What is a DSLR Camera?

DSLR cameras are used by enthusiast and professional photographers.  DSLR is an acronym for digital single-lens reflex.  What’s that you ask?  Without getting into optical science; a DSLR camera consists of one lens which passes light to the image sensor and viewfinder.  This construction presents the image seen in the viewfinder similar, if not exactly the same, as the image reaching the image sensor.  As oppose to a compact camera, the image reaching the image sensor and viewfinder are different.


dslr camera parts



DSLR cameras have features that most compact cameras don’t.  These include but not limited to:

–          bigger image sensors

–          Interchangeable lenses

–          Creative adjustments

–          Faster shutter speeds

–          Faster continuous shooting

–          Automatic exposure bracketing (AEB)

–          Advanced manual controls


How to Buy an Entry-Level DSLR Camera for Beginners

Investing in an entry-level DSLR camera will improve your photos significantly compared to a compact system or point-and-shoot camera.  Keep in mind you will have to invest some time in learning the functions of a DSLR camera before you can utilize the features.  You don’t need to spend over a $1000 on a DSLR kit but you do get more bang for your buck.  You want a camera body that fits comfortable in your hands and has at least the following features:

–          Exposure modes (manual, shutter priority, aperture priority, programmable)

–          Automatic exposure bracketing (AEB)

–          Hot shoe for peripherals

–          White balance modes (Auto, Cloudy, Custom, Daylight, Flash, Fluorescent (White), Shade, Tungsten, etc.)

–          Continuous shooting

–          Focus modes (single-servo, continuous servo)

Most entry-level DSLR cameras have the above features.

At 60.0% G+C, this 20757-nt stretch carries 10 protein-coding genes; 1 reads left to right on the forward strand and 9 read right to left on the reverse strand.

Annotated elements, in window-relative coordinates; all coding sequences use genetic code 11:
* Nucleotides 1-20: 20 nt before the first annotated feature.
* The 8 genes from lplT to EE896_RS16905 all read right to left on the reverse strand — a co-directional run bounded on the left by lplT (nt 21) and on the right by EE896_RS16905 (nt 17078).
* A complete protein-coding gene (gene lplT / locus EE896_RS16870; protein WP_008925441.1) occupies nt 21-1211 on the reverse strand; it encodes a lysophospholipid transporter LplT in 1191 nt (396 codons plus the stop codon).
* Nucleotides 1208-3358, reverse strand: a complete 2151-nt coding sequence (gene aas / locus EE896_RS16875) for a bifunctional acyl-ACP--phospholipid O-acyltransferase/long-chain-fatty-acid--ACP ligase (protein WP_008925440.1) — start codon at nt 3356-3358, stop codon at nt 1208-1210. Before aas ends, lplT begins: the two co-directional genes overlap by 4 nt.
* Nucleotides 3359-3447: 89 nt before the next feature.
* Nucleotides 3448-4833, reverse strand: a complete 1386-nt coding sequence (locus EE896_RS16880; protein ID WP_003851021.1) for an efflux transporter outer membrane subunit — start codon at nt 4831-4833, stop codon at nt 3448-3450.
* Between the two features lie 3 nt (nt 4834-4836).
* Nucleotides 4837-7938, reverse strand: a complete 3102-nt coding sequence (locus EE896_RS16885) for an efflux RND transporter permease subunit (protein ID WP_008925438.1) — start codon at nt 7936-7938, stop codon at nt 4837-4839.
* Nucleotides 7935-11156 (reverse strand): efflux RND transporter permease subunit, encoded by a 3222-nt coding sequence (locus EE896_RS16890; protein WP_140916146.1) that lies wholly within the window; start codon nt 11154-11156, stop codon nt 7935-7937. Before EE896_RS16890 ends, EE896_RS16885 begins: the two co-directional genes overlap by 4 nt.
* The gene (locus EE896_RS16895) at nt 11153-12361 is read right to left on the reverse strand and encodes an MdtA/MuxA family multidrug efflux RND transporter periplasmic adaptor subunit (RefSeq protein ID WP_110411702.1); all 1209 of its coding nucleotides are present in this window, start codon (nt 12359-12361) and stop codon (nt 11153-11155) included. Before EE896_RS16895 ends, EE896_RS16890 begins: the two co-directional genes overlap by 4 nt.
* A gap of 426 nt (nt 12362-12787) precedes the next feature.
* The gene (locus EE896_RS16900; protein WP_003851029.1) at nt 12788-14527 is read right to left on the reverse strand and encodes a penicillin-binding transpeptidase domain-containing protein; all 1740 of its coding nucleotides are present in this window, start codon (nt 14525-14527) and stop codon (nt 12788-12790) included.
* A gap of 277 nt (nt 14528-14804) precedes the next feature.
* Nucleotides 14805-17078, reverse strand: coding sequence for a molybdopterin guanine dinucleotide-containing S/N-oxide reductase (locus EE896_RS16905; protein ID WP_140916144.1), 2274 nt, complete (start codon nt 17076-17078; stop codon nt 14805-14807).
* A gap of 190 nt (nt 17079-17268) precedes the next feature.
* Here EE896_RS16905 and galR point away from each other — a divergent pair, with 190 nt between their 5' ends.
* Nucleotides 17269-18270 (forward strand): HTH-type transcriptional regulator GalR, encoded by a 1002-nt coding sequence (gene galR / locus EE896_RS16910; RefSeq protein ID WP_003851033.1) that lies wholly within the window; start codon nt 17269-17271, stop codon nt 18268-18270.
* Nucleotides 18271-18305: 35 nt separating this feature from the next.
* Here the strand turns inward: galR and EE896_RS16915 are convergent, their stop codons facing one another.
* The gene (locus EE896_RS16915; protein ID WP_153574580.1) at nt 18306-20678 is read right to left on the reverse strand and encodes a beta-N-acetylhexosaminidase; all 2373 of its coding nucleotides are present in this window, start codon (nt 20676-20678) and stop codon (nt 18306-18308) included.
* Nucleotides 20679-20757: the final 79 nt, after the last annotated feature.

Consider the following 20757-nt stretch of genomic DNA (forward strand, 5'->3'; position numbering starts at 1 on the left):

In addition to buying a DSLR camera body you will need a lens or two.   The distance a lens can effectively capture a photo depends mostly on its focal length (usually measured in mm).  The smaller the focal length the closer the lens can capture an image; larger the focal the further the lens can capture an image.  Start off with the standard 18-55mm lens for normal range photos.  For taking photos of distant subjects buy a telephoto lens in the range of 55-300mm.  You can also buy just one lens which has the standard and telephoto zoom of 18-300mm but will cost much more money.  Buying the correct lens is really of what your preference is and what you’re looking to photograph.  You’ll also want a lens that has a shake reduction feature which reduces blurry photos due to hand/camera shake.  Canon has a line of IS (image stabilization) lenses and Nikon has a line of VR (vibration reduction) lenses.  Both of these lens lines are very effective in reducing blurred images.  Make sure to verify compatibility of the camera body with the lens.

Keep in mind that DSLR camera bodies depreciate in price faster than lenses.  Invest more money in lenses than a camera body.  Try investing about 1/3 your budget on a camera body and the remainder on a lens or two.  You may also want to consider buying a used DSLR camera and lens to save money.   Many stores sell DSLR camera and lens packages.  Once you master your camera and improve your photography skills it is highly probable you will replace your entry-level DSLR.